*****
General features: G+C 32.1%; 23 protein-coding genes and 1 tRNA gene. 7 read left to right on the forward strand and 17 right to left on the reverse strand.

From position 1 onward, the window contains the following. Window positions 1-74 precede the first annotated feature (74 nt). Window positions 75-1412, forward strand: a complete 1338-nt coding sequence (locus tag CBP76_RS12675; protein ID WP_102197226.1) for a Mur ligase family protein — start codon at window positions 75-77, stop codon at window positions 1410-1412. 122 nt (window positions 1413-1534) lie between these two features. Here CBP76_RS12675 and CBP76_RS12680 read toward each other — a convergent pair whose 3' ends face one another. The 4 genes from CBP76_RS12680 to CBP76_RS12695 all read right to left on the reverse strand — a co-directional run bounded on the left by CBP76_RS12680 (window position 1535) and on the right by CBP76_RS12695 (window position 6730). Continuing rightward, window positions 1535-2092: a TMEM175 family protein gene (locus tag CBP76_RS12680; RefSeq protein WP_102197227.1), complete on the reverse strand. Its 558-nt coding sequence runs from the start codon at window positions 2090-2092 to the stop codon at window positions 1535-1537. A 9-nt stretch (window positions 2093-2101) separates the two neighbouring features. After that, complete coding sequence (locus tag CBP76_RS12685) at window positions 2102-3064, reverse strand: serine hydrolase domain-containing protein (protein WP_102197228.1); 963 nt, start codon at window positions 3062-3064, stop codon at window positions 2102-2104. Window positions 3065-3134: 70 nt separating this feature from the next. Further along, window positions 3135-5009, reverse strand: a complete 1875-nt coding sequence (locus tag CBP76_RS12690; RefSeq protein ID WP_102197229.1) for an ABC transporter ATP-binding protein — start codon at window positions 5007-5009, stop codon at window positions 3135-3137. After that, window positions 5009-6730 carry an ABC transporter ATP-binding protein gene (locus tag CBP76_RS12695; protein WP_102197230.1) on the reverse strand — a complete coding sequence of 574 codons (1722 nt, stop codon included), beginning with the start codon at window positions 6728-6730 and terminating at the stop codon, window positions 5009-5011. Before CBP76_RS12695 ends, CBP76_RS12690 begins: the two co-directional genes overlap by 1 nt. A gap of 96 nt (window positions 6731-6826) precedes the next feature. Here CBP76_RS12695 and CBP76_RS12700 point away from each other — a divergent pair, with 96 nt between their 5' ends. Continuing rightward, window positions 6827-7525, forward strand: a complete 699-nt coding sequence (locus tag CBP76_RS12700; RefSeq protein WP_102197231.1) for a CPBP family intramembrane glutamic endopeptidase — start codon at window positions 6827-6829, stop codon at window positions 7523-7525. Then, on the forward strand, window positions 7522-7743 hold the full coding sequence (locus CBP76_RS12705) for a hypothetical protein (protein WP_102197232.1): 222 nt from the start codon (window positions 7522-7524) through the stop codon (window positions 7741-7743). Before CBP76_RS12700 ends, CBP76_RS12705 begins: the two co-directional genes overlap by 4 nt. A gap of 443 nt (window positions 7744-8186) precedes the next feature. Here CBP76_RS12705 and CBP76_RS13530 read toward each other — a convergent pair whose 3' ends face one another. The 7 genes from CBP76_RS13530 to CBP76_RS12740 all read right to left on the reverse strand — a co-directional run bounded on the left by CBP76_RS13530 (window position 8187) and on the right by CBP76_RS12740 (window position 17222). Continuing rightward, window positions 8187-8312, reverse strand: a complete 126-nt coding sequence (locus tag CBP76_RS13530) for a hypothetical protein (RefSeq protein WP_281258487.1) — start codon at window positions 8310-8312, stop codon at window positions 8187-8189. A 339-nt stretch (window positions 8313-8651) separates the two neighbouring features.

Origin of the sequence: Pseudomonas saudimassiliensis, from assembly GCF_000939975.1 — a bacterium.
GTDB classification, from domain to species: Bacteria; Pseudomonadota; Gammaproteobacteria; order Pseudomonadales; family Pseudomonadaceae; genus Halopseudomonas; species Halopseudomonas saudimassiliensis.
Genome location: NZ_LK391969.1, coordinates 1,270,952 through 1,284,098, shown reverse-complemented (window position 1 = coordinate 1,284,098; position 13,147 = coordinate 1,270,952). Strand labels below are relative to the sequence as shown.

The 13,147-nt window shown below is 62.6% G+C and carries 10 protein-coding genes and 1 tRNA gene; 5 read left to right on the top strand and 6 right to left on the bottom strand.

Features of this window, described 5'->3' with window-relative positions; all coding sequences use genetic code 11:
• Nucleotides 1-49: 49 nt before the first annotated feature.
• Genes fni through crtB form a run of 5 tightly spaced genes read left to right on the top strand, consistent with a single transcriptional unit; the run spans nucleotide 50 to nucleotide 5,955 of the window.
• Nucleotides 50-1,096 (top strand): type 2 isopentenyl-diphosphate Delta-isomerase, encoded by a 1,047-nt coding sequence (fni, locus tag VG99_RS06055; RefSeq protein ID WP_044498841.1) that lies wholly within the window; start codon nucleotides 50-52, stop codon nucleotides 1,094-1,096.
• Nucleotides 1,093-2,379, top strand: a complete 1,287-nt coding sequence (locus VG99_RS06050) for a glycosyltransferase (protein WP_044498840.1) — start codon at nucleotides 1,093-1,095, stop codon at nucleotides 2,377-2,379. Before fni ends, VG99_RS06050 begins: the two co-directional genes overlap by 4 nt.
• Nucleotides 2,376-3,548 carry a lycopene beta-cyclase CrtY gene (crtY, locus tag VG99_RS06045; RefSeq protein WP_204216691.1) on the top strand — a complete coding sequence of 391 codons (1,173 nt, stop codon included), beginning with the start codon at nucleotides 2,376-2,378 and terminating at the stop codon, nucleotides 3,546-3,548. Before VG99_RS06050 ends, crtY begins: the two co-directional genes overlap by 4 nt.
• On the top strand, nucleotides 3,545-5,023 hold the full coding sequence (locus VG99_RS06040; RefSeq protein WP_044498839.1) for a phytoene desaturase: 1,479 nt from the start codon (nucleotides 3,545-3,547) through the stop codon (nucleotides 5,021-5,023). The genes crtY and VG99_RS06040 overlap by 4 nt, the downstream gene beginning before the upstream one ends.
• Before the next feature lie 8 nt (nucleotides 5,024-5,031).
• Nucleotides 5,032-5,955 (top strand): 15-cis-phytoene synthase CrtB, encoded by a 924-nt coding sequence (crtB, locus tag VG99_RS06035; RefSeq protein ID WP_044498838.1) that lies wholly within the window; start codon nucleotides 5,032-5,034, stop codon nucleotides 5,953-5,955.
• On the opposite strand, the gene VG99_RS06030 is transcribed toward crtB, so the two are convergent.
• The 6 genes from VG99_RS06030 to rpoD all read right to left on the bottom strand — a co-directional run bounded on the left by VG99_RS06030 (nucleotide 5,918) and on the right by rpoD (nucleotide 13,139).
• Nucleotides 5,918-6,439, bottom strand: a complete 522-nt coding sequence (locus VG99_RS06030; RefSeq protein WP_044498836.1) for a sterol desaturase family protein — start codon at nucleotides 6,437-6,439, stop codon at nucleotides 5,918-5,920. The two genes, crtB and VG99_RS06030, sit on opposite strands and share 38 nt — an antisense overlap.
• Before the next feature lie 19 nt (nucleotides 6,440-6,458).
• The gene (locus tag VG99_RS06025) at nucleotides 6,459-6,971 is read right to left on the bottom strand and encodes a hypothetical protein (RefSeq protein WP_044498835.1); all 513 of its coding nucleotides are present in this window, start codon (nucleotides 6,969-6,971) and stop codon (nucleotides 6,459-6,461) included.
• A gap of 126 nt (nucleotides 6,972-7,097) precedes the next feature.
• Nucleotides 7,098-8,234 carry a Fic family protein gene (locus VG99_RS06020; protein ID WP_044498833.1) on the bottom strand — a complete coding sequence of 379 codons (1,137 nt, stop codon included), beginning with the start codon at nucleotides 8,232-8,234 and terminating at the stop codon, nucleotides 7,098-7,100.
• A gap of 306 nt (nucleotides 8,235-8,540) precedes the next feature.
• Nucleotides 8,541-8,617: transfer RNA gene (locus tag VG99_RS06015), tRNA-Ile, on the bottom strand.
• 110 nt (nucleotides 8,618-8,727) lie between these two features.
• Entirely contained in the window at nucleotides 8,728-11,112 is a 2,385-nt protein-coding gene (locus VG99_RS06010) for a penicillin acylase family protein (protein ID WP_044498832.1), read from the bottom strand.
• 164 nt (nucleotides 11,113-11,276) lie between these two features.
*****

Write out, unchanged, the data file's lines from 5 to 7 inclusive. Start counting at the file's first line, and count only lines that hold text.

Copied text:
Genome location: NZ_LK391969.1, coordinates 1,270,952 through 1,284,098, shown reverse-complemented (window position 1 = coordinate 1,284,098; position 13,147 = coordinate 1,270,952). Strand labels below are relative to the sequence as shown.

The 13,147-nt window shown below is 62.6% G+C and carries 10 protein-coding genes and 1 tRNA gene; 5 read left to right on the top strand and 6 right to left on the bottom strand.

Features of this window, described 5'->3' with window-relative positions; all coding sequences use genetic code 11: